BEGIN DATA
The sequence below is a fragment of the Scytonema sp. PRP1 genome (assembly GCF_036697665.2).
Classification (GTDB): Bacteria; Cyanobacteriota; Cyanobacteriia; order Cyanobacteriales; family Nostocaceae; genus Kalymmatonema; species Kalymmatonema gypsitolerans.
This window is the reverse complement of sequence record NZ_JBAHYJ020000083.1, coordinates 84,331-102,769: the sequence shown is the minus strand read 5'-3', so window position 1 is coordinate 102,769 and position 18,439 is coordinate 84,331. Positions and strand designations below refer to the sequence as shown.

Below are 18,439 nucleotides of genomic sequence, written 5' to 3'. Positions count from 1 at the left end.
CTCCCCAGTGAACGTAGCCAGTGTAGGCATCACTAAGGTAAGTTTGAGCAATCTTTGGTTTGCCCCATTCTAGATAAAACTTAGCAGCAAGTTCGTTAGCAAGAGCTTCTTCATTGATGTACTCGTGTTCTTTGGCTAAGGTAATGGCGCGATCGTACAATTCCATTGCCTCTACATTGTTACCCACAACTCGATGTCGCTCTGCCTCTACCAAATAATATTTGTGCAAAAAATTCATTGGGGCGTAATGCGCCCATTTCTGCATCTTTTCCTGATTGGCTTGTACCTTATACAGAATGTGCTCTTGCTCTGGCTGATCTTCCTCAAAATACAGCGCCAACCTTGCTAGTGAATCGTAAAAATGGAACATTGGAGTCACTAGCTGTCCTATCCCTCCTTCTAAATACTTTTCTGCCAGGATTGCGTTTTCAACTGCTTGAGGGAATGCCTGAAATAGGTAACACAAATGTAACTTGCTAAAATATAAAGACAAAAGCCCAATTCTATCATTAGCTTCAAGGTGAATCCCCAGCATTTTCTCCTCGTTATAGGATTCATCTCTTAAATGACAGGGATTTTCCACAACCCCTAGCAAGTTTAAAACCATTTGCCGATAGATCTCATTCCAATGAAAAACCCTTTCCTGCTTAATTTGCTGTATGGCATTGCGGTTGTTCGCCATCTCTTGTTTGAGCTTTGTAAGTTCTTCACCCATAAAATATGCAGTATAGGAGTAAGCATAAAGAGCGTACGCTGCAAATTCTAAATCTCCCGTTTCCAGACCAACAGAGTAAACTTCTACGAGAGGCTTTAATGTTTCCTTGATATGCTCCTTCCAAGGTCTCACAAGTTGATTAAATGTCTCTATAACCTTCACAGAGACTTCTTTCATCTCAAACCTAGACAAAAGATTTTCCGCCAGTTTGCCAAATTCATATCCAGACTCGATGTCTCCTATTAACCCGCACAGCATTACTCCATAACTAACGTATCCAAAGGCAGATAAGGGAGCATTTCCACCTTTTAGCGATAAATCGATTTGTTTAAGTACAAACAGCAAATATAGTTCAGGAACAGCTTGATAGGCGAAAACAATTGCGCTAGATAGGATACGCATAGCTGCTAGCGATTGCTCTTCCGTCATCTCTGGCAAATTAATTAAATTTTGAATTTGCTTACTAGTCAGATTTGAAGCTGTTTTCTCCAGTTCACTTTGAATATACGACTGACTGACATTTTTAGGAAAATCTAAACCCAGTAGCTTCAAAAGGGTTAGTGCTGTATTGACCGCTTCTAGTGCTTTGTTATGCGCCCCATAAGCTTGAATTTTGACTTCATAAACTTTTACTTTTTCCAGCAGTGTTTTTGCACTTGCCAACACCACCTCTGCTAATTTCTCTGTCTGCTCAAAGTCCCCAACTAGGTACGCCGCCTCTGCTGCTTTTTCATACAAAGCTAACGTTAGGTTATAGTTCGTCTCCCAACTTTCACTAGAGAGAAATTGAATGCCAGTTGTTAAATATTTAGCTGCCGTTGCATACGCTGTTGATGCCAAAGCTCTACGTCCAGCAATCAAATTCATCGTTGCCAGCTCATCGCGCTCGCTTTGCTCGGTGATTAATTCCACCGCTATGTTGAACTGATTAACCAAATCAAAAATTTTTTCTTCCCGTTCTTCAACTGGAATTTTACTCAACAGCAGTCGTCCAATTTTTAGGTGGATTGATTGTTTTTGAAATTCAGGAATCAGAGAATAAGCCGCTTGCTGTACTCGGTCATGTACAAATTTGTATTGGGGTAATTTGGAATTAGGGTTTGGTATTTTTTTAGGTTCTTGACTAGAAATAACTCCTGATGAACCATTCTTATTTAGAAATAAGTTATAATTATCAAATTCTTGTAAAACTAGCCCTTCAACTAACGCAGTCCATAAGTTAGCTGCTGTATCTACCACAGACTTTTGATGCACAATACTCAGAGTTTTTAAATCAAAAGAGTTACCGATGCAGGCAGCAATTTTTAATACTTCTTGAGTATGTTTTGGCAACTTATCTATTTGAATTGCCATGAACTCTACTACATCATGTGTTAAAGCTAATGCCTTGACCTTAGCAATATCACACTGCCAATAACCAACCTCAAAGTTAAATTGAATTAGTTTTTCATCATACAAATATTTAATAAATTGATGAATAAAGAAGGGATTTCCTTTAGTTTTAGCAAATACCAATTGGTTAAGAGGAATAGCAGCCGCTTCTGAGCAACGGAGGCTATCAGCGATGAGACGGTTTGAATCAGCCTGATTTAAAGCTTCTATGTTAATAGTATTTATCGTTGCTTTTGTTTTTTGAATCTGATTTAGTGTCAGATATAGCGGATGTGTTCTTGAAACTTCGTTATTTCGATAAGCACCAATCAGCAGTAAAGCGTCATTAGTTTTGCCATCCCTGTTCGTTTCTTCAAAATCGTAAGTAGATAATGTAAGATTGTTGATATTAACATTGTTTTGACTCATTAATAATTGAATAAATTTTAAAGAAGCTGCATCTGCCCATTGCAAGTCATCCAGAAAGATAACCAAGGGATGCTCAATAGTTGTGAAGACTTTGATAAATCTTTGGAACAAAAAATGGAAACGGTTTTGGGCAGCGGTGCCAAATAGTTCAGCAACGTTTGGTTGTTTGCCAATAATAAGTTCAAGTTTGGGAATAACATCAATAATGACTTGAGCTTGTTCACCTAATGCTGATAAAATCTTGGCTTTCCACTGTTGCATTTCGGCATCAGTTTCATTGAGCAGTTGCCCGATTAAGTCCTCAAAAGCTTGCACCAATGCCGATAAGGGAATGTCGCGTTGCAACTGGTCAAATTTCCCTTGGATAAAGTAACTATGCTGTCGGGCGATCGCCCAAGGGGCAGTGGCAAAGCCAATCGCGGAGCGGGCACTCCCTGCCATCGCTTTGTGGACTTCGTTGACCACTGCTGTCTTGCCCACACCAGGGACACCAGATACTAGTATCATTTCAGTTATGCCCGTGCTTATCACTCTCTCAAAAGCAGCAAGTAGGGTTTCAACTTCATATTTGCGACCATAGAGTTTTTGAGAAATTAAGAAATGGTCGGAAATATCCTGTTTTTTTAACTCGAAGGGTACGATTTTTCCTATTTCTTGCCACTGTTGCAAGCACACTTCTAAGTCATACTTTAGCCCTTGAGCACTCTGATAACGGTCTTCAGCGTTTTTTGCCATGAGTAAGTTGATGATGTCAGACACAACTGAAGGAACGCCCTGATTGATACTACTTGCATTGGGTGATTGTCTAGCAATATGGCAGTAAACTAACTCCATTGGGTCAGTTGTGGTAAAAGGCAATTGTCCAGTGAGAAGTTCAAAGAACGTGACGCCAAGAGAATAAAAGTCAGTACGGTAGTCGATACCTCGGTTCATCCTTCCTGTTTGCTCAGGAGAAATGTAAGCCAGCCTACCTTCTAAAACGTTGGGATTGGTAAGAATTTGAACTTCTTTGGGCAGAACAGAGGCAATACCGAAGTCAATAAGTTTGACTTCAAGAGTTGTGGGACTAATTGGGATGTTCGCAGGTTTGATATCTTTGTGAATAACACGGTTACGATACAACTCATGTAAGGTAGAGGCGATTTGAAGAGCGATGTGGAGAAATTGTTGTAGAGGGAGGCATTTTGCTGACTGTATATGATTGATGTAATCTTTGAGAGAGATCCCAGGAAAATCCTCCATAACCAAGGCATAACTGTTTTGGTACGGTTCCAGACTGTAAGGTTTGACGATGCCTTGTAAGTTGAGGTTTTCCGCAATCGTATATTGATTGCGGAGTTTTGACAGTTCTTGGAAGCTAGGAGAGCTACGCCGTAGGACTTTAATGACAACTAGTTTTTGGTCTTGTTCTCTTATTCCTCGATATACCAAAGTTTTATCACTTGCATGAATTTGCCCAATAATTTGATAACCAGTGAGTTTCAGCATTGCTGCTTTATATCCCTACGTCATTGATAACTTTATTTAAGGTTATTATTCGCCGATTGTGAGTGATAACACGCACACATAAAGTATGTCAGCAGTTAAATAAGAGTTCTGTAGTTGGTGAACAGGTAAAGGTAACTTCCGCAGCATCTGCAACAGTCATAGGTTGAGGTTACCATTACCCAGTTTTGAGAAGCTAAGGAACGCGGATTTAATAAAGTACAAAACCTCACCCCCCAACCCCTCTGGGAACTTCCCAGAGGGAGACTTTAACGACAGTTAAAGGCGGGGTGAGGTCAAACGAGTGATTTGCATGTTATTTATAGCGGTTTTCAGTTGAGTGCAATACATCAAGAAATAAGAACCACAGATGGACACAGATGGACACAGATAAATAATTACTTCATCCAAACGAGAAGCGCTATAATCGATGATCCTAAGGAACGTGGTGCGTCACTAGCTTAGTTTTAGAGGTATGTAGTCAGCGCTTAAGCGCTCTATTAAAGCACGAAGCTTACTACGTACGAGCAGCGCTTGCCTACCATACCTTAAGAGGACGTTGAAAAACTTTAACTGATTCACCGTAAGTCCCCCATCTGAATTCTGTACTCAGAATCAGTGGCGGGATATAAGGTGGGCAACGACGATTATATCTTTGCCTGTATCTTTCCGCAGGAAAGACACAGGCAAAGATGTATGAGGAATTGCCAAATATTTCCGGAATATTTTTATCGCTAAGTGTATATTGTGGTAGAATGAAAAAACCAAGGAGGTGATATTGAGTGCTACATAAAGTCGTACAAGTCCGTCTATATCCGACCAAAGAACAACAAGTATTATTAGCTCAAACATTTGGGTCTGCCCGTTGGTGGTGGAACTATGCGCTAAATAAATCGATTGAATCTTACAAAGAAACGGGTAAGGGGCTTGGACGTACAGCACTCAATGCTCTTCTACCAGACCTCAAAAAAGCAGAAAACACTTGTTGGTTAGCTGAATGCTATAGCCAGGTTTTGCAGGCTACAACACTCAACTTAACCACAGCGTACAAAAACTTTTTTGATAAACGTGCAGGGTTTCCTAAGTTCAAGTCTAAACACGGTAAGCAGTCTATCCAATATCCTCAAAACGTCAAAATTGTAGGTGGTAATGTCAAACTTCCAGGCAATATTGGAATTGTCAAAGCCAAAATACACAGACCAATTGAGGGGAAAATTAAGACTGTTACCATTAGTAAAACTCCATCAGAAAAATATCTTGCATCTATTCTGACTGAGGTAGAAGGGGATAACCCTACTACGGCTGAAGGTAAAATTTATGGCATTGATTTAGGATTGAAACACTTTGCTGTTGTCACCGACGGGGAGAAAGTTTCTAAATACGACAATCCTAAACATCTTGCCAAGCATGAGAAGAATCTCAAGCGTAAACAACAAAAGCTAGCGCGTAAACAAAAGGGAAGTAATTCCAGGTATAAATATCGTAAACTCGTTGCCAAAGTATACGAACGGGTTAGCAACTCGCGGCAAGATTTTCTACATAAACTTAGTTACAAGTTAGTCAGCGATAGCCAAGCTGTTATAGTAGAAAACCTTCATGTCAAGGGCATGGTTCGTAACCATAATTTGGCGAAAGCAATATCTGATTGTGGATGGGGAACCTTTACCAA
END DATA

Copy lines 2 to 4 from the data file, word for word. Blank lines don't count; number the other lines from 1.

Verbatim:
Classification (GTDB): Bacteria; Cyanobacteriota; Cyanobacteriia; order Cyanobacteriales; family Nostocaceae; genus Kalymmatonema; species Kalymmatonema gypsitolerans.
This window is the reverse complement of sequence record NZ_JBAHYJ020000083.1, coordinates 84,331-102,769: the sequence shown is the minus strand read 5'-3', so window position 1 is coordinate 102,769 and position 18,439 is coordinate 84,331. Positions and strand designations below refer to the sequence as shown.

Below are 18,439 nucleotides of genomic sequence, written 5' to 3'. Positions count from 1 at the left end.